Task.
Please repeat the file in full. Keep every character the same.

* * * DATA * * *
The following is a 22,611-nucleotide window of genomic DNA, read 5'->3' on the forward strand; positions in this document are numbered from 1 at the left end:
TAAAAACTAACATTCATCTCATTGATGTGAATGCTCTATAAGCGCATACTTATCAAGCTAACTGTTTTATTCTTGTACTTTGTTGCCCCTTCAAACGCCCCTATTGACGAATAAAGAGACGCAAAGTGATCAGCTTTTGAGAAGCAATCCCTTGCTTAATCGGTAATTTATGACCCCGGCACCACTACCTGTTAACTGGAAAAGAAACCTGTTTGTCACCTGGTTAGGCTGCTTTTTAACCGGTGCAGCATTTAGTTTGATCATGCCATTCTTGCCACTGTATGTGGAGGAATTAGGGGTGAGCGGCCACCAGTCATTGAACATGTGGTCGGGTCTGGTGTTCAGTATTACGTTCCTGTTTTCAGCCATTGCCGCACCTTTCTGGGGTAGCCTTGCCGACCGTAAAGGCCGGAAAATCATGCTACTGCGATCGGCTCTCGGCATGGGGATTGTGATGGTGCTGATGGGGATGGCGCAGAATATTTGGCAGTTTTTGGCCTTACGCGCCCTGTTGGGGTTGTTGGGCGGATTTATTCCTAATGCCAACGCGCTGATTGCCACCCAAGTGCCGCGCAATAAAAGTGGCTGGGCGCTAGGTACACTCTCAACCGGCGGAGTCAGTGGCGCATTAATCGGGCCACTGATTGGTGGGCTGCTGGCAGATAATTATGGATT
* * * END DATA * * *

The following is a 22,611-nucleotide window of genomic DNA, read 5'->3' on the forward strand; positions in this document are numbered from 1 at the left end:
TAAAAACTAACATTCATCTCATTGATGTGAATGCTCTATAAGCGCATACTTATCAAGCTAACTGTTTTATTCTTGTACTTTGTTGCCCCTTCAAACGCCCCTATTGACGAATAAAGAGACGCAAAGTGATCAGCTTTTGAGAAGCAATCCCTTGCTTAATCGGTAATTTATGACCCCGGCACCACTACCTGTTAACTGGAAAAGAAACCTGTTTGTCACCTGGTTAGGCTGCTTTTTAACCGGTGCAGCATTTAGTTTGATCATGCCATTCTTGCCACTGTATGTGGAGGAATTAGGGGTGAGCGGCCACCAGTCATTGAACATGTGGTCGGGTCTGGTGTTCAGTATTACGTTCCTGTTTTCAGCCATTGCCGCACCTTTCTGGGGTAGCCTTGCCGACCGTAAAGGCCGGAAAATCATGCTACTGCGATCGGCTCTCGGCATGGGGATTGTGATGGTGCTGATGGGGATGGCGCAGAATATTTGGCAGTTTTTGGCCTTACGCGCCCTGTTGGGGTTGTTGGGCGGATTTATTCCTAATGCCAACGCGCTGATTGCCACCCAAGTGCCGCGCAATAAAAGTGGCTGGGCGCTAGGTACACTCTCAACCGGCGGAGTCAGTGGCGCATTAATCGGGCCACTGATTGGTGGGCTGCTGGCAGATAATTATGGATT